Wildfires that torched homes and forced thousands of people to evacuate were burning across 10 parched Western states on Tuesday, with the largest, in Oregon, threatening California’s power supply.
Nearly 60 wildfires tore through bone-dry timber and brush from Alaska to Wyoming, according to the National Interagency Fire Centre, with Arizona, Idaho and Montana accounting for more than half of the large active blazes.
The fires erupted as the West was in the grip of the second bout of dangerously high temperatures in just a few weeks.
A climate change-fuelled megadrought is also contributing to conditions that make fires even more dangerous, scientists said.
The National Weather Service said the heatwave appeared to have peaked in many areas, and excessive-heat warnings were largely expected to expire by Tuesday. However, they continued into Tuesday night in some California deserts.
In Northern California, a combined pair of fires started by lightning, dubbed the Beckwourth Complex, was less than 25% surrounded after days of battling flames fuelled by winds, hot weather and low humidity that sapped the moisture from vegetation.
Evacuation orders were in place for more than 3,000 residents of remote northern areas and neighbouring Nevada.
There were reports of burned homes, but damage was still being assessed. The blaze had consumed 140 square miles (362 sq km) of land, including in Plumas National Forest.
A fire that began in the Sierra Nevada south of Yosemite National Park on Sunday exploded over 14 square miles (36 sq km) and was only 10% contained. A highway that leads to Yosemite’s southern entrance remained open.
The largest fire in the United States lay across the California border in south-western Oregon.
The Bootleg Fire – which doubled and doubled again over the weekend – threatened some 2,000 properties, state fire officials said. It had burned at least seven homes and more than 40 other buildings.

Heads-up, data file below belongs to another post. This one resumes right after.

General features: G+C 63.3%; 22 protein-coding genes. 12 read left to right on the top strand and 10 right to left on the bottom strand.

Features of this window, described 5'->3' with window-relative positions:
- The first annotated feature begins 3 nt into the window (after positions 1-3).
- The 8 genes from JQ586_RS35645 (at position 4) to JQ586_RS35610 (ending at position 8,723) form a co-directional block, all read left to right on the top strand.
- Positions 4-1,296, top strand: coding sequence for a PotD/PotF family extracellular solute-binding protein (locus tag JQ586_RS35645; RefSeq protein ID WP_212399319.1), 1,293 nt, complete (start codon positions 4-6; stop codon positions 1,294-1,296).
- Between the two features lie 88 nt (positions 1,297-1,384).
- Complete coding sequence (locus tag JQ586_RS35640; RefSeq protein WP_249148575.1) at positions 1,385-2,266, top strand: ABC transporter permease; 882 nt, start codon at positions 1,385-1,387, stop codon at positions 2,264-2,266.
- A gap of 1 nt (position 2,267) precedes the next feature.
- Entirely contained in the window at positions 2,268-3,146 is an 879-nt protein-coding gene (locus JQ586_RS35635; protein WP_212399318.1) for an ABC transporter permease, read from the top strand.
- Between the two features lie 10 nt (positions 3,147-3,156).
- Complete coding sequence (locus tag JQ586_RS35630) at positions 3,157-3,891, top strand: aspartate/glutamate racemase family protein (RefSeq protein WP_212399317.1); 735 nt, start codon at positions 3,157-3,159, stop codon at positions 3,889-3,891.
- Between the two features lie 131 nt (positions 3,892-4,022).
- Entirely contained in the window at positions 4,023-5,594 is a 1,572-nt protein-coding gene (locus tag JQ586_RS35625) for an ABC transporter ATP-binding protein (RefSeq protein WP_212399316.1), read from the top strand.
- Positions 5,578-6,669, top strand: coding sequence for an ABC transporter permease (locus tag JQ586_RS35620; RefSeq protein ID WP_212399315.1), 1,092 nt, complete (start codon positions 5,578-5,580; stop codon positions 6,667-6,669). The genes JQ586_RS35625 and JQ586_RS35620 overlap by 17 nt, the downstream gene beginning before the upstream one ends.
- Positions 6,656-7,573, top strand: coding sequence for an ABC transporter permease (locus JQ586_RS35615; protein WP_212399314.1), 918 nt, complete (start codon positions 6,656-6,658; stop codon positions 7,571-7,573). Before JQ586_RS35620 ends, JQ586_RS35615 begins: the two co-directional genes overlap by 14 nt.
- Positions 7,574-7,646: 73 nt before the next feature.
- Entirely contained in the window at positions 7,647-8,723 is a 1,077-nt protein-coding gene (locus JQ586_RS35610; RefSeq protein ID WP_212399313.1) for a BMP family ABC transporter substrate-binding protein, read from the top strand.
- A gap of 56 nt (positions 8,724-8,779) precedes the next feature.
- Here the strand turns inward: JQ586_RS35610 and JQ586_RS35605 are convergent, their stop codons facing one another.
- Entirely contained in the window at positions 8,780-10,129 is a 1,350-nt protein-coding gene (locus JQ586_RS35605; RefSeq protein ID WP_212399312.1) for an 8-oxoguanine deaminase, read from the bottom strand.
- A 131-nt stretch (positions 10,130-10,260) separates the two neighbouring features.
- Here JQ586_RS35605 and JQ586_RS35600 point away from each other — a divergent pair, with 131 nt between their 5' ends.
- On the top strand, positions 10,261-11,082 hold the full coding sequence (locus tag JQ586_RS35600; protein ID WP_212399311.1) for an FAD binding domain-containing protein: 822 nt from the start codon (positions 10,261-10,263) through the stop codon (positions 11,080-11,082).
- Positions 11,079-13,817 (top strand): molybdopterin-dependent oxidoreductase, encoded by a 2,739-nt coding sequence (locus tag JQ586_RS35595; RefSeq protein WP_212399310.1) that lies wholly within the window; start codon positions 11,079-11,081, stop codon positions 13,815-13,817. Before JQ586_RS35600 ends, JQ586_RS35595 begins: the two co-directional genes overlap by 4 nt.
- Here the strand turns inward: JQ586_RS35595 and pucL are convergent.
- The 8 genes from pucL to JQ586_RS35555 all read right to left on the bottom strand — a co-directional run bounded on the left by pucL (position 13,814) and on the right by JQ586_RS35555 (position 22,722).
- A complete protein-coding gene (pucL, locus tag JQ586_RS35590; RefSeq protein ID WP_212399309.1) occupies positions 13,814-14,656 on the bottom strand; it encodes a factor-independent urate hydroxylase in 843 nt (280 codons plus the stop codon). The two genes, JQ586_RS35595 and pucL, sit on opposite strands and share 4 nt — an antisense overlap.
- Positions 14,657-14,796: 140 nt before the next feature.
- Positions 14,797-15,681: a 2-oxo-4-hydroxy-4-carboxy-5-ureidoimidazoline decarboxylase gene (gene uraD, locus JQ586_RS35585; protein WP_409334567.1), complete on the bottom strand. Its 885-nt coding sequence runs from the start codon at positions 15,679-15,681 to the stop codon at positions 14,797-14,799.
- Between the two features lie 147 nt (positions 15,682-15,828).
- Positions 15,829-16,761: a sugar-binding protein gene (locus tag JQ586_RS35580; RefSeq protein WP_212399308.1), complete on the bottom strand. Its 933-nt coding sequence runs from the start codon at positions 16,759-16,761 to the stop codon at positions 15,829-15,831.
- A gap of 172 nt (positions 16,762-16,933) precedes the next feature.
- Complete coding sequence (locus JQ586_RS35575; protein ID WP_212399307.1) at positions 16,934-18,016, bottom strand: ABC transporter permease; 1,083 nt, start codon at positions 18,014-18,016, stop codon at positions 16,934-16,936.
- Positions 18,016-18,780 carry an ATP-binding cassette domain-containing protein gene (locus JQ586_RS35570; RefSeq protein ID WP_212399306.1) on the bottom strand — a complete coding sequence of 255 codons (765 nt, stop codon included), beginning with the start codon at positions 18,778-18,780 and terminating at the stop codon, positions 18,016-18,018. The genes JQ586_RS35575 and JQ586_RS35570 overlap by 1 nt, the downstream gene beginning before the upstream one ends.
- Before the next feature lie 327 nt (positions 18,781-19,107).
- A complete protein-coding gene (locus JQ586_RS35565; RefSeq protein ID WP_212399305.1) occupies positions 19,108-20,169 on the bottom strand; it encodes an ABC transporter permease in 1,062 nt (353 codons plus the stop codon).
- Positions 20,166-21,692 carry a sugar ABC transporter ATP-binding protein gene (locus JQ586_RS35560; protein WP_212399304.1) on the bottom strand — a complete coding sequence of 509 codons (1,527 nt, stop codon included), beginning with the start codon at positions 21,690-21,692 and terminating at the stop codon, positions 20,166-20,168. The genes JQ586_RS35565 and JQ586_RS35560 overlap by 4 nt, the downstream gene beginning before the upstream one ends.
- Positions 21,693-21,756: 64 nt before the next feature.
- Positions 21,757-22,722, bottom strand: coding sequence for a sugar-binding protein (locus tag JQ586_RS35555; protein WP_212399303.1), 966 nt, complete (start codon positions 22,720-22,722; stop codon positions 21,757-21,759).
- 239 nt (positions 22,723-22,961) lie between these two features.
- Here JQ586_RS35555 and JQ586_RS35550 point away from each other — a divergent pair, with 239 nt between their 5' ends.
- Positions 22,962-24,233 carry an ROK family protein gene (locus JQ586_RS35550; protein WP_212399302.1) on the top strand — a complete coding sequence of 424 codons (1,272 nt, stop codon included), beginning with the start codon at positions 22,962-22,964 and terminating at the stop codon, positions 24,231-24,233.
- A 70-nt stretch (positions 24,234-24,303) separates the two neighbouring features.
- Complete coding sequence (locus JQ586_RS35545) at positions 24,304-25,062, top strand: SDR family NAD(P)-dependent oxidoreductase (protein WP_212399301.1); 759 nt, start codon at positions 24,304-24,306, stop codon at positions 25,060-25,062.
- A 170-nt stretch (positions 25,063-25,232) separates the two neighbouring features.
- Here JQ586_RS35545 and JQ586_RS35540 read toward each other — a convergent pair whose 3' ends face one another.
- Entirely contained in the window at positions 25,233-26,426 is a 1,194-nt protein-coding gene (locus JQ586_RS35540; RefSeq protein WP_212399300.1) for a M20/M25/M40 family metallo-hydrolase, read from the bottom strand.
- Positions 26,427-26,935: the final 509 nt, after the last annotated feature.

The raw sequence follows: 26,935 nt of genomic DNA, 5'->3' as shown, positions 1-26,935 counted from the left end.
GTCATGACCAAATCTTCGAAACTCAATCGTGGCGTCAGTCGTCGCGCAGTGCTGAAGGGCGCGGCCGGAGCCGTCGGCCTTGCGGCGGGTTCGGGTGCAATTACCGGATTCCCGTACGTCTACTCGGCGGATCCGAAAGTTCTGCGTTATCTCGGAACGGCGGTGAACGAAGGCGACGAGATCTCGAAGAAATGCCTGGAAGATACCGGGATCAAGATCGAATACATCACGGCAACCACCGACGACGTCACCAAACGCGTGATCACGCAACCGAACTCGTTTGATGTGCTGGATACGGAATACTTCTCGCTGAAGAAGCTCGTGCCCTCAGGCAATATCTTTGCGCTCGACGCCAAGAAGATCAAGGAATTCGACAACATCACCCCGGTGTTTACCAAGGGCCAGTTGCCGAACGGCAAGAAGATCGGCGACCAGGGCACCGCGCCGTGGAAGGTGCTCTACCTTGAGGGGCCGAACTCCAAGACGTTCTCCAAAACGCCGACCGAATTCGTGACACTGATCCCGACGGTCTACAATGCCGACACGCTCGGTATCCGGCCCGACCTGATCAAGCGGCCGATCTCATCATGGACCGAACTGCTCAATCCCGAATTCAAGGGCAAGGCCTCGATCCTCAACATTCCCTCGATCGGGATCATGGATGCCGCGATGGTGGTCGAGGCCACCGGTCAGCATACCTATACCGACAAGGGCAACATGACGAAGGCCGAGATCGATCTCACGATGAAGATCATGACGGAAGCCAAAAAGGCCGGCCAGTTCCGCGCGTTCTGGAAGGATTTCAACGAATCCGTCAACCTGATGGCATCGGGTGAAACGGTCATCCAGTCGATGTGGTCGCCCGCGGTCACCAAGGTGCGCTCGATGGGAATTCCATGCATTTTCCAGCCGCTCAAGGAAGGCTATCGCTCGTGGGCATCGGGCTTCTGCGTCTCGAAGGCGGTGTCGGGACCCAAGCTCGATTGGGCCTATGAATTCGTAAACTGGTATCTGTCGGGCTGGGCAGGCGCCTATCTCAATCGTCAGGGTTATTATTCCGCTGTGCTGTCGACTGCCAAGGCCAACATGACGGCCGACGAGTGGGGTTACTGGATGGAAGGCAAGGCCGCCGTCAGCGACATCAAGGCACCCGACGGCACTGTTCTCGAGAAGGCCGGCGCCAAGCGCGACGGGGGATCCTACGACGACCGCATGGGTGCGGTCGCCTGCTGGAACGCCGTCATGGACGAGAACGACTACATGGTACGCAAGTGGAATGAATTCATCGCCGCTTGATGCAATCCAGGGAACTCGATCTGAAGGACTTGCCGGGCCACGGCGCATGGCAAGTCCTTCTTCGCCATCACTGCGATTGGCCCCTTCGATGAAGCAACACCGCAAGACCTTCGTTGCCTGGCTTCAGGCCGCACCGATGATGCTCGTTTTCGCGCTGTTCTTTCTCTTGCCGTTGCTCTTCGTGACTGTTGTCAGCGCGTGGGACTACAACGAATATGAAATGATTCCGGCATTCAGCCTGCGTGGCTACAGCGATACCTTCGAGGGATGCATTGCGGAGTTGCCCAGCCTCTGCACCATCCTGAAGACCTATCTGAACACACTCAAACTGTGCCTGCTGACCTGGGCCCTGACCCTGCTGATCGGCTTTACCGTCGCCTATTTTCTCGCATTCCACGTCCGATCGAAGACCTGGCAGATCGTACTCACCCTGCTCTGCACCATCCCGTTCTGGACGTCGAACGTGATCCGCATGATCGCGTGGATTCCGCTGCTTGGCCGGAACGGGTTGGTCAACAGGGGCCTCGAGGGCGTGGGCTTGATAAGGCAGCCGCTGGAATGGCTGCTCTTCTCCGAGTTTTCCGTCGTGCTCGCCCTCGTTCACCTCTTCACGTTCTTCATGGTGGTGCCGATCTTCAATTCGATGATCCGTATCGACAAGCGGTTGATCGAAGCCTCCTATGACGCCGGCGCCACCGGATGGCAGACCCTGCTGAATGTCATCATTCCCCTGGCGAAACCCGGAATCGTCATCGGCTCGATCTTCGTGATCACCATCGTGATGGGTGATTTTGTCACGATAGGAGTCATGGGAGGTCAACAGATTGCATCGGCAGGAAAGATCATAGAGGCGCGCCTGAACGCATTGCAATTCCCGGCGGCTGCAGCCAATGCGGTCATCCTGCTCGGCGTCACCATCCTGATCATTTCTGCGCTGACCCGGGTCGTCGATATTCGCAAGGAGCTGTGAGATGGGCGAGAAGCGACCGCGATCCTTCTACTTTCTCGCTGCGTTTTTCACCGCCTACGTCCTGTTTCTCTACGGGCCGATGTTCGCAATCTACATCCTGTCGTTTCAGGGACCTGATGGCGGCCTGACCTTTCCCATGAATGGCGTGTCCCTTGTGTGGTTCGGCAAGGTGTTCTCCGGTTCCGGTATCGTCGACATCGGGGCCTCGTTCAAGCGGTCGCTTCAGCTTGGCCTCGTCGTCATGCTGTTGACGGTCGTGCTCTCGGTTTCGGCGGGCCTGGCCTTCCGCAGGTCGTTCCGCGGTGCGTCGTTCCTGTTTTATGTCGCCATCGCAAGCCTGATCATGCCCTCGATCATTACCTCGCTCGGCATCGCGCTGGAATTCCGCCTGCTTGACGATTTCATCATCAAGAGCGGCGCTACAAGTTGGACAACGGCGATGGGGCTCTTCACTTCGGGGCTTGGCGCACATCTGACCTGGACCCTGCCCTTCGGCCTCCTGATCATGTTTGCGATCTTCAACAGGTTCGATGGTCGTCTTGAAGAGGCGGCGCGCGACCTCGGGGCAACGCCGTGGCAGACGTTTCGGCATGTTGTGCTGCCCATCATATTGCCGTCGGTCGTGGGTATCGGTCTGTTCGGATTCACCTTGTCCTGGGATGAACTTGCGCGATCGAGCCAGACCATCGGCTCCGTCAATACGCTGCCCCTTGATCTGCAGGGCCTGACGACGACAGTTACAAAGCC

Over the weekend, the Klamath County Sheriff’s Office warned that it would cite or even arrest people who ignored orders to “go now” in certain areas immediately threatened by the blaze.
Tim McCarley told KPTV-TV that he and his family had been ordered to flee their home on Friday with flames just minutes behind them.
“They told us to get the hell out ’cause if not, you’re dead,” he said.
He described the blaze as “like a firenado”, with flames leaping dozens of feet into the air and jumping around, catching trees “and then just explosions, boom, boom, boom, boom”.
The fire was burning in the Fremont-Winema National Forest, near the Klamath County town of Sprague River. It had ravaged an area of about 240 square miles (621 sq km), or nearly twice the size of Portland.
Firefighters had not managed to surround any of it as they struggled to build containment lines.
The fire drastically disrupted service on three transmission lines providing up to 5,500 megawatts of electricity to California, and the state’s power grid operator repeatedly asked for voluntary power conservation during the evening.
Elsewhere, a forest fire started during lightning storms in south-east Washington grew to 86 square miles (223 sq km). It was 20% contained on Monday.
Another fire west of Winthrop closed the scenic North Cascades Highway, the most northern route through the Cascade Range. The road provides access to North Cascades National Park and the Ross Lake National Recreation Area.
In Idaho, Governor Brad Little mobilised the National Guard to help fight twin lightning-sparked fires that have together charred nearly 24 square miles (62 sq km) of dry timber in the remote, drought-stricken region.
The July heatwave follows unusually high temperatures in June in the West, and comes amid worsening drought conditions throughout the region.
Scientists say human-caused climate change and decades of fire suppression that increases fuel loads have aggravated fire conditions across the region.